—–
    The second major reason that the cost of nuclear power plant construction in the United States is high concerns the Nuclear Regulatory Commission. As noted in my previous written testimony to your Committee, reforms of the NRC are badly needed. The NRC does a good job of regulating. They have a capable technical staff, and their resident inspectors do a good job at nuclear plants, including reporting on incidents and keeping the nuclear plant operators on their toes.
    —–
    In contrast, the nuclear reactor permitting process has become a lengthy bureaucratic lawyer-laden paperwork process that causes delays of years and cost growth of billions of dollars. We must fix the permitting process. This probably requires removing the permitting function from NRC, and starting over with a new organization that is given guidelines and procedures the better serve the nation’s needs.
    —–
    A sensible energy policy for the United States would not have us blowing through new-found gas resources in a few decades and moving to increasingly polluting and destructive mining. Instead we would honestly treat gas as a transition fuel to a clean energy future. That future would include the improved safe nuclear power that is possible with today’s technology.
    —–
    30 thousand people die annually from coal fired power plant pollution in the United States. thousands more die from natural gas explosions, petroleum fires, etc. All that is caused by over-regulation of the only source of energy that could otherwise compete with fossil energy: nuclear power. But the moneyed interests of corporate executives and the power interests of politicians intersect in a lust and greed unparalleled in human history. Regulation to keep you safe is being abused to kill you so that corporate executives can have more money and politicians more power. This is NOT free enterprise. It is NOT capitalism. It s godless, iniquitous socialism. Everything that Pope Leo XIII said about socialism is 100% true:
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    http://www.vatican.va/holy_father/leo_xiii/encyclicals/documents/hf_l-xiii_enc_28121878_quod-apostolici-muneris_en.html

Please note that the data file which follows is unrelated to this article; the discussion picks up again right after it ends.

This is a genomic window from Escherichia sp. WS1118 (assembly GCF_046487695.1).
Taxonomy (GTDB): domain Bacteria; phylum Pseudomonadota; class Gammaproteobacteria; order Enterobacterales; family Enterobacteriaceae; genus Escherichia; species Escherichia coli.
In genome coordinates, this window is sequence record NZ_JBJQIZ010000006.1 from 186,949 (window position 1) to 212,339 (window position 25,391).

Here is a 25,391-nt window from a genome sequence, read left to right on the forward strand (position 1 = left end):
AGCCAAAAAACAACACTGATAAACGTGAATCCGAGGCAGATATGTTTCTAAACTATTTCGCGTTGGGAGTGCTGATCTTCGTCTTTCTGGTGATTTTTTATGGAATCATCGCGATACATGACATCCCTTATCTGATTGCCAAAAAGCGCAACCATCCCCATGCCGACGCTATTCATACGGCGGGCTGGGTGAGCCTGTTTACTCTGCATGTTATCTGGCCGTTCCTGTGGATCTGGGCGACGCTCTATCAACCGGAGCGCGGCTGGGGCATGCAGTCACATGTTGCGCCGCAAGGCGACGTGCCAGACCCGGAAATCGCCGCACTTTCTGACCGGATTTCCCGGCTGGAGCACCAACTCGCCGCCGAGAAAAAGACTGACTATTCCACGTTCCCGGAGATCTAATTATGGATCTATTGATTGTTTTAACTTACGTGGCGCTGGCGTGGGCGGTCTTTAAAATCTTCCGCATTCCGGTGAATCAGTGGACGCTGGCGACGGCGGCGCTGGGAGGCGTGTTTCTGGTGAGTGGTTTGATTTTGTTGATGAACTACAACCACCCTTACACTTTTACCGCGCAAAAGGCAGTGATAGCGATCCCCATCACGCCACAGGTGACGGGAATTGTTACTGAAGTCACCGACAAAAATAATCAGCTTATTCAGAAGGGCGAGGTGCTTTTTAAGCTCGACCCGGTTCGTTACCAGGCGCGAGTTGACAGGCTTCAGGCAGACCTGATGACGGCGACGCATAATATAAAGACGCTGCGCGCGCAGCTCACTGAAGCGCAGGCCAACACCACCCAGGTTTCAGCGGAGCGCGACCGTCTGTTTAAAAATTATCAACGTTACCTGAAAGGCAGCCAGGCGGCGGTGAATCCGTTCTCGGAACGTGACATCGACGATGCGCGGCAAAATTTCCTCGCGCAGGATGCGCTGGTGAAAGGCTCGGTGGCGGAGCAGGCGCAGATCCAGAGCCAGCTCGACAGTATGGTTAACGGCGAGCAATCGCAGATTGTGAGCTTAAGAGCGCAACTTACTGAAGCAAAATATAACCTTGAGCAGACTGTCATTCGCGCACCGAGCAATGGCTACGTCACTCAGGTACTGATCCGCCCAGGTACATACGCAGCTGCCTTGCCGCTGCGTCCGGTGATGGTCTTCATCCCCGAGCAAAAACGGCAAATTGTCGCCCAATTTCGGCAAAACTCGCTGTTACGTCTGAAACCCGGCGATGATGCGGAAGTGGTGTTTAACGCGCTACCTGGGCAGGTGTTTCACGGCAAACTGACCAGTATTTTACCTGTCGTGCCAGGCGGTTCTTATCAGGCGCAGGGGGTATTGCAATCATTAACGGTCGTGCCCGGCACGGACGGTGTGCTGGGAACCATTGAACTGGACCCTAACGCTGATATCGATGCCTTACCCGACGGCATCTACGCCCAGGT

—–
    We will suffocate in our coal dust and drown in our petroleum mineral slime before we as a people will accept personal responsibility and accountability. God doesn’t have to punish us. we do it with our own regulations. Welcome to Nova Roma and Imperator Barack Hussein Obama.

  2. What’s left unsaid here is how did a guy with no real world experience, who went into Congress early in his professional life, end up buying two homes after his time in Congress. How was he able to afford this? It never ceases to amaze me how so many of our elected officials make their fortunes while in office. Congressman Bonior was, allegedly, a conscientious Catholic Congressman despite his liberal beliefs. I guess not.

  3. I call BS on this professor’s statistics. 30,000 people a year die from coal emissions? That’s 300,000 every decade and 3,000,000 every century. Pittsburgh, its suburbs and the entire state of West Virginia should have died out.

    Cigarette smoking is worse than burning coal.

    Half a century ago and farther back, coal was used for heating and cooking in homes. Almost all power plants were coal fired. Steelmaking uses coal and while today a lot of steel comes from melted scrap, not so long ago it was all made from raw materials, including coal.

    The Marcellus shale and Utica shale fields contain vast amounts of natural gas. Using natural gas for power generation when nuclear power is available is stupid, brought to us by enviro-whackos. Much of New England uses heating oil to heat their homes, which is also stupid.

    Nuclear, coal, natural gas and our own oil should make the USA energy independent. Thanx to extremist envoirnmental crap, we still import oil.

  4. Bonior pays his workers $2.36 an hour to work in the District of Columbia, one of the worst places in the Western Hemisphere to operate a business.

    Bonior owns two homes – one in DC and another in Maryland. on the Bay. A Congressional salary or pension should not be enough to own these two homes. I suspect a sweetheart deal somewhere. I lived there and I know how expensive it is to live there.

  5. I always rather liked the Law of 22 Prairial An II (still in force) that declares “the intriguers who purchase the consciences of the people’s agents; the traitors who sell them…” {les intrigans qui achètent les consciences des mandataires du peuple ; les traîtres qui les vendent] to be “enemies of the people.” Until 1981, they were liable the death penalty within 24 hours of conviction “without appeal or review” ; now, the penalty is forced labour for life [Travaille forcé à perpétuité]

    I would argue that this is one of the few cases where the speedy infliction of death is justified under Evangelium Vitae just as it is for forestalling or preventing a coup d’ état.